Tara R. said...

I'm so sorry. My SIL lost her son Christopher at birth and I've never really known how to talk with her about it. Thank you for sharing this. It will help me to be a better sister-in-law and aunt.

terri said...

I'm so very sorry for your loss. And thank you for sharing your words of wisdom. I am always at a loss as to what to say or do.

Unknown said...

I'm so sorry Mamma.

We lost our daughter at full term only mere days before she was due. We experienced SO many of those awful comments from people, and they all felt as if our hearts were being crushed every time we heard them. THANK YOU so much for this post!!

Michelle said...

I had no idea. I'm so sorry for your loss.

One of my best friends had to have a baby taken from her at nine weeks a couple months ago now, and she was devastated. I had no idea what to say to her, but it looks like I managed to not step into too yucky a mess. But it looks like there's so much more I could have done for her. I'll be giving her a call when I get home tomorrow! Thank you.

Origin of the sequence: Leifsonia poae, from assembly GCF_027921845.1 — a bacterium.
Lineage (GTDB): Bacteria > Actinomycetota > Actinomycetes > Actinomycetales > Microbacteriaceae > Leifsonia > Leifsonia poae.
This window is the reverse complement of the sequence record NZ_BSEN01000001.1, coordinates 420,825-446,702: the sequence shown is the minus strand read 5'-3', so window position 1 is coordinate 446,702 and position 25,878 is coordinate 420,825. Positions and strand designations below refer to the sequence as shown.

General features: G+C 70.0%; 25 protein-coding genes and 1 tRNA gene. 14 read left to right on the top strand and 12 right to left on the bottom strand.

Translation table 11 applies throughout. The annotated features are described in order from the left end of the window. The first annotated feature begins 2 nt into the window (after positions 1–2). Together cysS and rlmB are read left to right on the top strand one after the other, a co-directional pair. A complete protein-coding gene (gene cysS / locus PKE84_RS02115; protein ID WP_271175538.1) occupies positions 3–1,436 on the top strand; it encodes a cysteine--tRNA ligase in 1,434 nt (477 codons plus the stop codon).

The Microblogologist said...

Claire is beautiful, as is her mother. Thank you for sharing her.

WeaselMomma said...

Thank you all for your comments and kind words. I hope that is truly helpful and useful information. I hope that it is validating information for those of you who have been through this. Please feel free to share this with anyone who may find it helpful.

Cheffie-Mom said...

I'm so sorry for your loss. Thank you for sharing this.

Laura said...

My dear friend,